While many of us were contemplating what we are thankful for this Thanksgiving, Jessica MacKenzie was just thankful to be alive and well.
“I’m just thankful that I’m cancer-free and that I’m helping to spread awareness for this deadly disease,” she said.
MacKenzie was recently diagnosed with a rare form of stomach cancer called Hereditary Diffuse Gastric Cancer. According to the No Stomach For Cancer organization, this particular form makes up only 1 to 3 percent of all stomach cancer cases. Although it is not very common in the Unites States, it is the second deadliest cancer worldwide.
A Rough Realization
Had you met Jessica MacKenzie over a year ago, you would have met a typical Virginia Tech sophomore with no worries about cancer. When MacKenzie returned to her home in New York for winter break in 2011, however, everything changed.
MacKenzie lost one of her aunts to gastric cancer in 2010, but at that time, the family had no detailed knowledge of HDGC. Through death came awareness.
In September 2011, MacKenzie’s father, Bob, was tested for the CDH1 gene mutation that causes HDGC along with his two remaining siblings and his mother. All came back positive except for one of his siblings. Afterward, Bob MacKenzie, his sister Debi and their mother were diagnosed with HDGC.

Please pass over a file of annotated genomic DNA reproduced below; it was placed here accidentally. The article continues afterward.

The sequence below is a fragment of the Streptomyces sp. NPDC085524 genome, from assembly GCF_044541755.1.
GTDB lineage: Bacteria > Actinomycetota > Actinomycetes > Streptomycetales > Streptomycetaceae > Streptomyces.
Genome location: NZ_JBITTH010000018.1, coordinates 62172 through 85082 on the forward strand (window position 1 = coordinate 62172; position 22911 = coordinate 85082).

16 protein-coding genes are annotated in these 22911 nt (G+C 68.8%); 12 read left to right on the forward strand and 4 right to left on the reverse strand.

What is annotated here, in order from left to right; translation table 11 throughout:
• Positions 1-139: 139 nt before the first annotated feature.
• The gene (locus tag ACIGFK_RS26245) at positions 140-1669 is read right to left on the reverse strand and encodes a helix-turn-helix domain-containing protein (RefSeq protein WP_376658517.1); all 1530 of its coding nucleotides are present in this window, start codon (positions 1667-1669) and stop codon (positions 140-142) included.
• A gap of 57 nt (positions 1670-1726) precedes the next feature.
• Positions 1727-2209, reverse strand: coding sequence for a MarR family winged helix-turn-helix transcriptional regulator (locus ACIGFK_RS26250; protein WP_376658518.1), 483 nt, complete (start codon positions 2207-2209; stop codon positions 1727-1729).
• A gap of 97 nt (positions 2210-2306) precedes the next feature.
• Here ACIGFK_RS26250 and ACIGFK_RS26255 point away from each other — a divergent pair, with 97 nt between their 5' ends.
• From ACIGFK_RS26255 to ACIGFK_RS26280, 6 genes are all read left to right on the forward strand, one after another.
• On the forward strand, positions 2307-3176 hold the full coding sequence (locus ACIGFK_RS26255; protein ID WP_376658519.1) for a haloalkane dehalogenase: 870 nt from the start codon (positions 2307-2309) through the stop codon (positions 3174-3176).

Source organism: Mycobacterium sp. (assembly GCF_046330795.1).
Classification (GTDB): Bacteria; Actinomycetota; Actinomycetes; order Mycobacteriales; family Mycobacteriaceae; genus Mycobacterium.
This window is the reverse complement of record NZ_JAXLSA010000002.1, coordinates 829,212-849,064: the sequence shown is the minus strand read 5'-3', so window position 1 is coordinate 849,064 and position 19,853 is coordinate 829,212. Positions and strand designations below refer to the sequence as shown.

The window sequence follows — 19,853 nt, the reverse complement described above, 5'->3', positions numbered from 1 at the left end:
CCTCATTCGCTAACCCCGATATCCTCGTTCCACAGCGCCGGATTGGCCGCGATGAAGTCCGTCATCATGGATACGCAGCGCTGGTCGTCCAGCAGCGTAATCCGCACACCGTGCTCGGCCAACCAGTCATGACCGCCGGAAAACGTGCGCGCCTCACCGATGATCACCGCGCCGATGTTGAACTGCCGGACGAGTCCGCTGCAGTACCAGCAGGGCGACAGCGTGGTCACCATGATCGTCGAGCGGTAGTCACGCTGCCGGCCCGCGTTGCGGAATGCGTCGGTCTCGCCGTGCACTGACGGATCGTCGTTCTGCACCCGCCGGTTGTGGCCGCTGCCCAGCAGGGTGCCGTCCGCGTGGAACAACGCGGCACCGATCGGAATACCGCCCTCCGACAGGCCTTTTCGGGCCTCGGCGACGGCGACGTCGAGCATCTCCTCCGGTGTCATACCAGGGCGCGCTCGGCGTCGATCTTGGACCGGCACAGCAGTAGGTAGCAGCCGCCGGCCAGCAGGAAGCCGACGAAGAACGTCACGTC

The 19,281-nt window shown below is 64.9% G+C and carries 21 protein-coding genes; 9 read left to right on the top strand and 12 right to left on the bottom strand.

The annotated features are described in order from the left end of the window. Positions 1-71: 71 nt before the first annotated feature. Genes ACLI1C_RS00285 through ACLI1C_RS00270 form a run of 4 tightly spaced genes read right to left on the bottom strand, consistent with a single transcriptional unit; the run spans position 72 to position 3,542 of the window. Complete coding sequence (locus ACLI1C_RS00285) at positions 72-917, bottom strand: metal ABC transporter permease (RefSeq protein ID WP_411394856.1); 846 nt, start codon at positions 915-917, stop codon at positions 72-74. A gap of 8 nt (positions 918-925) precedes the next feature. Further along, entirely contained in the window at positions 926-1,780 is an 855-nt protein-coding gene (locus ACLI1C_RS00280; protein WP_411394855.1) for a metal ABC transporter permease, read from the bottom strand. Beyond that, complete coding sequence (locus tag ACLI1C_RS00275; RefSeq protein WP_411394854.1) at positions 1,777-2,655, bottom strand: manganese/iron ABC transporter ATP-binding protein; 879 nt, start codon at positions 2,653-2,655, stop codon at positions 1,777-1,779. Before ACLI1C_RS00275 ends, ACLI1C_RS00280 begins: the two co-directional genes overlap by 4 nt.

When Jessica MacKenzie went home for winter break three months later, she was filled in on the family’s genetic discovery. They had waited to tell her so the news would not affect her performance on her final exams.
“I knew right away that I wanted to be tested for the mutation,” MacKenzie said.
She returned to Tech for spring semester, however, and waited until this past summer to be tested. In June of this year, MacKenzie learned she had tested positive for the CDH1 mutation.
“I was a lot more relieved when I tested positive,” she said. “I didn’t want to live in the dark anymore.”
A Detrimental Disease
HDGC is caused by the CDH1 gene mutation. This gene encodes for the protein E-cadherin, which normally allows cells and tissues to adhere to each other. The mutation of this gene causes a disruption in the protein’s function, which often results in cancer. Currently, it is still unknown exactly how the CDH1 mutation causes gastric cancer.
HDGC is difficult to detect because it does not form a visible mass. Instead, the cancer is diffused amongst the stomach lining, making it difficult for an endoscope to detect. Many cases are not discovered until the cancer has reached a later stage, and sometimes it is discovered too late.
Female carriers of the CDH1 mutation also have a 60 percent lifetime risk for lobular breast cancer.
The only current cure for HDGC is a gastrectomy, the total removal of the stomach. MacKenzie’s father, aunt and paternal grandmother had their stomachs removed in March.